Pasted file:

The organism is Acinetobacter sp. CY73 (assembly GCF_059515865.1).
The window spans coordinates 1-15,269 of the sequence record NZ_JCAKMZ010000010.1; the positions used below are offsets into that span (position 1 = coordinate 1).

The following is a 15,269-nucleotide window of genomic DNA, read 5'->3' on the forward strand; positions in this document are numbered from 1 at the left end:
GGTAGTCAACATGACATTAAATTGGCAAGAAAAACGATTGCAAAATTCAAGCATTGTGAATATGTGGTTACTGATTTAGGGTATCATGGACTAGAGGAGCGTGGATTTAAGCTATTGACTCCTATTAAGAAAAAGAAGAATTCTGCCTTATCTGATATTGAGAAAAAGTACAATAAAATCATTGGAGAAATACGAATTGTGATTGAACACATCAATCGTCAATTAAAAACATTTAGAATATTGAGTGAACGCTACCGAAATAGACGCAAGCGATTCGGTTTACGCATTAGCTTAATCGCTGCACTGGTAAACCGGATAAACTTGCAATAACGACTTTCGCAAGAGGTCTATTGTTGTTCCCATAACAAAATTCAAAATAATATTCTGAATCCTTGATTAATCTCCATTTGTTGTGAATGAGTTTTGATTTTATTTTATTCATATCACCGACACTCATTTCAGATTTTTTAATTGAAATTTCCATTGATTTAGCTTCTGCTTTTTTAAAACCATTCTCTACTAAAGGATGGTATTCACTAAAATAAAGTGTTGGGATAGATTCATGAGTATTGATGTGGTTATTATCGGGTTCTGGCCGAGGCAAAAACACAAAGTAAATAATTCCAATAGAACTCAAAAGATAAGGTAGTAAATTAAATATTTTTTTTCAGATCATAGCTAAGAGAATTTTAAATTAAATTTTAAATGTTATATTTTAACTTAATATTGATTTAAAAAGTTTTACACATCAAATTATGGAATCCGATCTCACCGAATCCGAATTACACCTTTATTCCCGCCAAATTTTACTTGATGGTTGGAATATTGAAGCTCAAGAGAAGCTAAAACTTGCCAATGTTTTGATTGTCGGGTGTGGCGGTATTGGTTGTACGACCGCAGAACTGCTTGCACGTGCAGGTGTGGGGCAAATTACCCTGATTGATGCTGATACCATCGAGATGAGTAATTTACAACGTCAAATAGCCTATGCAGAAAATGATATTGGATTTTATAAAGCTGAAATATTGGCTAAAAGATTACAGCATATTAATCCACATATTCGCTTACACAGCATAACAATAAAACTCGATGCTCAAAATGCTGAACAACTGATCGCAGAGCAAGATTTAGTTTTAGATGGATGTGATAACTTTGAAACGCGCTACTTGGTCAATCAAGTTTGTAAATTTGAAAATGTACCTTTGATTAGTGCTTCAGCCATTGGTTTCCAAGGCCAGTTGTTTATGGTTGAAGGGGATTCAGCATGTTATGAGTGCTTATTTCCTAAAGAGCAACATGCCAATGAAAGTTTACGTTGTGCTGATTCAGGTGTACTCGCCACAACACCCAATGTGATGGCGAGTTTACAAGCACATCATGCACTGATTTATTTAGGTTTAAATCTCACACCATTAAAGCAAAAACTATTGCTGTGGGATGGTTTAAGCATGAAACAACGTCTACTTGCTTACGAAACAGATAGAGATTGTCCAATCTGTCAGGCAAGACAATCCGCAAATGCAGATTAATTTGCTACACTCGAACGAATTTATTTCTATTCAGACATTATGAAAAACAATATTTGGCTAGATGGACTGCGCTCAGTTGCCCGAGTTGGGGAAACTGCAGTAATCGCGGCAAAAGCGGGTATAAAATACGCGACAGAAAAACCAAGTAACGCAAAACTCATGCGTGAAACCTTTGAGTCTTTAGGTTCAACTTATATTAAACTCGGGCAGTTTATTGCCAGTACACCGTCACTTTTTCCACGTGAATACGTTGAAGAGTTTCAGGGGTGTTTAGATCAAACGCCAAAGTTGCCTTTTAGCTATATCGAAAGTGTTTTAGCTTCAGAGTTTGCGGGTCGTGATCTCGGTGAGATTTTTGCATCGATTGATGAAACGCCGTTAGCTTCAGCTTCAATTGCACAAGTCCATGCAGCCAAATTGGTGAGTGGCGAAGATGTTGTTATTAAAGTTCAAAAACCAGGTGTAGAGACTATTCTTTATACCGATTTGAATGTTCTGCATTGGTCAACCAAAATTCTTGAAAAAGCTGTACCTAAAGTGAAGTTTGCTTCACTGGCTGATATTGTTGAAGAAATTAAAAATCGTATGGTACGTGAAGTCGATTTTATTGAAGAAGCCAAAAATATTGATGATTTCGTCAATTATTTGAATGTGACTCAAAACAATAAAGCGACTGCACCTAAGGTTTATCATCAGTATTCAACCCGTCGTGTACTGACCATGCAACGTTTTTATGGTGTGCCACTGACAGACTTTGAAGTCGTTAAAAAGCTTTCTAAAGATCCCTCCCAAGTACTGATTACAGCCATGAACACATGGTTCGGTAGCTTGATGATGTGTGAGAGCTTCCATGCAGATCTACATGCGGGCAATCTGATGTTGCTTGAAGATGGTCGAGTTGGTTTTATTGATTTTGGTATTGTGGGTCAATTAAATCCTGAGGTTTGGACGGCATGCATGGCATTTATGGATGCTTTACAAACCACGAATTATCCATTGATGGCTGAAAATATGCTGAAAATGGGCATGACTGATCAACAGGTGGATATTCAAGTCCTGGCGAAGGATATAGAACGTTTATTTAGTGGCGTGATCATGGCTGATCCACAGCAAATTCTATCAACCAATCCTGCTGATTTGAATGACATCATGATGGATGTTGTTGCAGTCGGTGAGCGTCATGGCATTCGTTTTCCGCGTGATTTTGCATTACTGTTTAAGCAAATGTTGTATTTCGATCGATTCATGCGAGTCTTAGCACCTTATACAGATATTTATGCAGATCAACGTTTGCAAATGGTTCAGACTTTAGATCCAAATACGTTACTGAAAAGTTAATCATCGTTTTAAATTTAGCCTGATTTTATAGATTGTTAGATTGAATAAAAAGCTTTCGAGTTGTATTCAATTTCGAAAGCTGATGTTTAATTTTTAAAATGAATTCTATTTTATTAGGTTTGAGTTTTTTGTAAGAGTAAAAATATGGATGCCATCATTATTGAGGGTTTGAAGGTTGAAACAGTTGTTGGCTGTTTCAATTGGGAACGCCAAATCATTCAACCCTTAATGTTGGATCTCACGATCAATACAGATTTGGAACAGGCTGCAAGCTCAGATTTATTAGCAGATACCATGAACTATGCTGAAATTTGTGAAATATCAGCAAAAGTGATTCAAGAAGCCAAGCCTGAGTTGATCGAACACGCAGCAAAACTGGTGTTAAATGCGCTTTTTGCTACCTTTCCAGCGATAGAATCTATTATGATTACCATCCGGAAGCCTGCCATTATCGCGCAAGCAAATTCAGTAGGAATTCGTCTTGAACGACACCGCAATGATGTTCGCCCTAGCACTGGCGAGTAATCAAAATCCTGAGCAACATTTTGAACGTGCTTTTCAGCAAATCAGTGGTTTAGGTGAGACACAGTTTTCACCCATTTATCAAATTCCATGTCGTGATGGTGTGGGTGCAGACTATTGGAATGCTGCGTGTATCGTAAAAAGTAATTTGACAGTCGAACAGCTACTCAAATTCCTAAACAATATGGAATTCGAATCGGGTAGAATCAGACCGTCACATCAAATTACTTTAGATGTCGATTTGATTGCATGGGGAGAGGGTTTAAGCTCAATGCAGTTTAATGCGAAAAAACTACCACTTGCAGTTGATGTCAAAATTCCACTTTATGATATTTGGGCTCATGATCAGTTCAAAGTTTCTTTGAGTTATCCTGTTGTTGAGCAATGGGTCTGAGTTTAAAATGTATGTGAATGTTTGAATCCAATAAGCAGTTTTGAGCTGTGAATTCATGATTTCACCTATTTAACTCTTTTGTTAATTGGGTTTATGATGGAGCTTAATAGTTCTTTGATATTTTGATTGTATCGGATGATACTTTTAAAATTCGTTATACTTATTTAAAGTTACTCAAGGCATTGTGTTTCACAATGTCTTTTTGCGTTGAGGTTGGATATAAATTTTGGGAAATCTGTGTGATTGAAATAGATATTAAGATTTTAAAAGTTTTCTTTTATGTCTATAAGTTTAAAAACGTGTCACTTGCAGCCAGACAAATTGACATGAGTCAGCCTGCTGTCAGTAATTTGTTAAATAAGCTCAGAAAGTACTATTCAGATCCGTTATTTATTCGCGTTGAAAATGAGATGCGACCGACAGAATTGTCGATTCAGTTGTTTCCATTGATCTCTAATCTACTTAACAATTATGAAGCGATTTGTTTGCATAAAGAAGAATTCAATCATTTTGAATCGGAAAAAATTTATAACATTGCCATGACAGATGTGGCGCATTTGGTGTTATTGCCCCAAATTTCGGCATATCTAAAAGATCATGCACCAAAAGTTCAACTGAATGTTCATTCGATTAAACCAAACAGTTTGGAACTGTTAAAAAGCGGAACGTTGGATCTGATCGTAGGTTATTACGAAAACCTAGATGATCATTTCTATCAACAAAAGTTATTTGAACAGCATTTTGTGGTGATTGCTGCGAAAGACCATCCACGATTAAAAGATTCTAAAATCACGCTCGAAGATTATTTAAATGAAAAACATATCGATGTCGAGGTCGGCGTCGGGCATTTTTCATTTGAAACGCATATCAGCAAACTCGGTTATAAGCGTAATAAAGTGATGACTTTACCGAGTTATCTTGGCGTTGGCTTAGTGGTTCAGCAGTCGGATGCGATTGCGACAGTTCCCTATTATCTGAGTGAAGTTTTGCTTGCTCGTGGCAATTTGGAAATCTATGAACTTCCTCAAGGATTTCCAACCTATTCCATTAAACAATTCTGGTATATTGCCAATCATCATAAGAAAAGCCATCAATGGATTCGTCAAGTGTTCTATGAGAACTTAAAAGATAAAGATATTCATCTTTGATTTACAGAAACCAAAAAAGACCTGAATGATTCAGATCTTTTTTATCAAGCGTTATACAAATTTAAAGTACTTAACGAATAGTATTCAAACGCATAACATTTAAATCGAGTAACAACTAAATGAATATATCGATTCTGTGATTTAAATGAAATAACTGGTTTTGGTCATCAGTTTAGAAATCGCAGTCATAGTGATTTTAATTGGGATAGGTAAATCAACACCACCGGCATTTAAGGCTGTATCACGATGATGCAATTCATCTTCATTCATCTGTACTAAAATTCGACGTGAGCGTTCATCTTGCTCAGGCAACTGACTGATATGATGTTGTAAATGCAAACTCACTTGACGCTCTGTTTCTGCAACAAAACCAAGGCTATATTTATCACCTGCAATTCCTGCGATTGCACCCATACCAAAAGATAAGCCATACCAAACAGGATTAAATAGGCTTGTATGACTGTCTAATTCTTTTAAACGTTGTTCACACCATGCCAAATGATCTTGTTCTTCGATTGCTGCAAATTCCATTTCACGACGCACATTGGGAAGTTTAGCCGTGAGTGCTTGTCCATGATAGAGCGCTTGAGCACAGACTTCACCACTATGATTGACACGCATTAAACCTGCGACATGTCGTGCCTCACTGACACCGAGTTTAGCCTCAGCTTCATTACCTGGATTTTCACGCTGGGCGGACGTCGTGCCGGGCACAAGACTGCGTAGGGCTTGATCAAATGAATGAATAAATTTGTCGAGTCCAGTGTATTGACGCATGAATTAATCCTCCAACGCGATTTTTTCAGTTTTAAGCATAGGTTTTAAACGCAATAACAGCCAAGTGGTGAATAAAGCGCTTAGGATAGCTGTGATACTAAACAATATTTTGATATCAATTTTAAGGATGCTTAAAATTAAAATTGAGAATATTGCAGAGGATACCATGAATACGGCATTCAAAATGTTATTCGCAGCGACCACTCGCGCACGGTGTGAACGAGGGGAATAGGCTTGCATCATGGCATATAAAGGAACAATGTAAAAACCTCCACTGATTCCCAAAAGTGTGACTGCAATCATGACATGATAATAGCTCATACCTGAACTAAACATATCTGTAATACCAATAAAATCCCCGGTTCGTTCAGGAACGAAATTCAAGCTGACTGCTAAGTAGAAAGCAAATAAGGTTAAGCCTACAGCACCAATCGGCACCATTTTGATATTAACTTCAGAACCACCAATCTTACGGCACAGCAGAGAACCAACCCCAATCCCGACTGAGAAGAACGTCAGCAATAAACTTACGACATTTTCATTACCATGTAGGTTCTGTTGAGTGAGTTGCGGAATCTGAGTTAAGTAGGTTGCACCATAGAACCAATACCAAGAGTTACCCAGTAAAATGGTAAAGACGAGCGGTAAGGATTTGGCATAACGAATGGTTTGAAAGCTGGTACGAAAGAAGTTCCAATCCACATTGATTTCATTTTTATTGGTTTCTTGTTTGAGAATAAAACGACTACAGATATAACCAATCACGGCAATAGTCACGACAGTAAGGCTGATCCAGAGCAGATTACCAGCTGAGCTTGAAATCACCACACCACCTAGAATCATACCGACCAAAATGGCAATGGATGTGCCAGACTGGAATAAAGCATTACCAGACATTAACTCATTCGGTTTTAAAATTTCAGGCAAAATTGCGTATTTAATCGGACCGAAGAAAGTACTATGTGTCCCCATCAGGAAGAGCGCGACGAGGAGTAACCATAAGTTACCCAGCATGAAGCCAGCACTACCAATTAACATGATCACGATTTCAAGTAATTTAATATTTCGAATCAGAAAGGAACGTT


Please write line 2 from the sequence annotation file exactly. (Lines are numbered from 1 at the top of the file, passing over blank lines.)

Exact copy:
The window spans coordinates 1-15,269 of the sequence record NZ_JCAKMZ010000010.1; the positions used below are offsets into that span (position 1 = coordinate 1).